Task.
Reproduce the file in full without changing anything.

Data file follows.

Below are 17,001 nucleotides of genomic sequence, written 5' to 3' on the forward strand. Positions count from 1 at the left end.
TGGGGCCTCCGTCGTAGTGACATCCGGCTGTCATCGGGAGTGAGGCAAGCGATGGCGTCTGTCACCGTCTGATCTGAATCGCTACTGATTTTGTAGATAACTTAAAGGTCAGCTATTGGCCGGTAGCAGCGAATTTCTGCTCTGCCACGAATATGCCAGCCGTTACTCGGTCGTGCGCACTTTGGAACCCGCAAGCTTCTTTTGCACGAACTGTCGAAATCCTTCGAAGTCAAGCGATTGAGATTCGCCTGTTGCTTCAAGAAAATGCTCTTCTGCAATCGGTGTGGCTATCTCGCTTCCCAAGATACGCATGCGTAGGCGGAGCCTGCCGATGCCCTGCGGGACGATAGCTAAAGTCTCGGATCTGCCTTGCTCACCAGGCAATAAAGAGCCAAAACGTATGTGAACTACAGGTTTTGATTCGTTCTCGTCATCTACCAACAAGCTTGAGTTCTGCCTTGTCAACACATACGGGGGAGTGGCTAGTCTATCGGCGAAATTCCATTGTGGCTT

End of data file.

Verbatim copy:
Below are 17,001 nucleotides of genomic sequence, written 5' to 3' on the forward strand. Positions count from 1 at the left end.
TGGGGCCTCCGTCGTAGTGACATCCGGCTGTCATCGGGAGTGAGGCAAGCGATGGCGTCTGTCACCGTCTGATCTGAATCGCTACTGATTTTGTAGATAACTTAAAGGTCAGCTATTGGCCGGTAGCAGCGAATTTCTGCTCTGCCACGAATATGCCAGCCGTTACTCGGTCGTGCGCACTTTGGAACCCGCAAGCTTCTTTTGCACGAACTGTCGAAATCCTTCGAAGTCAAGCGATTGAGATTCGCCTGTTGCTTCAAGAAAATGCTCTTCTGCAATCGGTGTGGCTATCTCGCTTCCCAAGATACGCATGCGTAGGCGGAGCCTGCCGATGCCCTGCGGGACGATAGCTAAAGTCTCGGATCTGCCTTGCTCACCAGGCAATAAAGAGCCAAAACGTATGTGAACTACAGGTTTTGATTCGTTCTCGTCATCTACCAACAAGCTTGAGTTCTGCCTTGTCAACACATACGGGGGAGTGGCTAGTCTATCGGCGAAATTCCATTGTGGCTT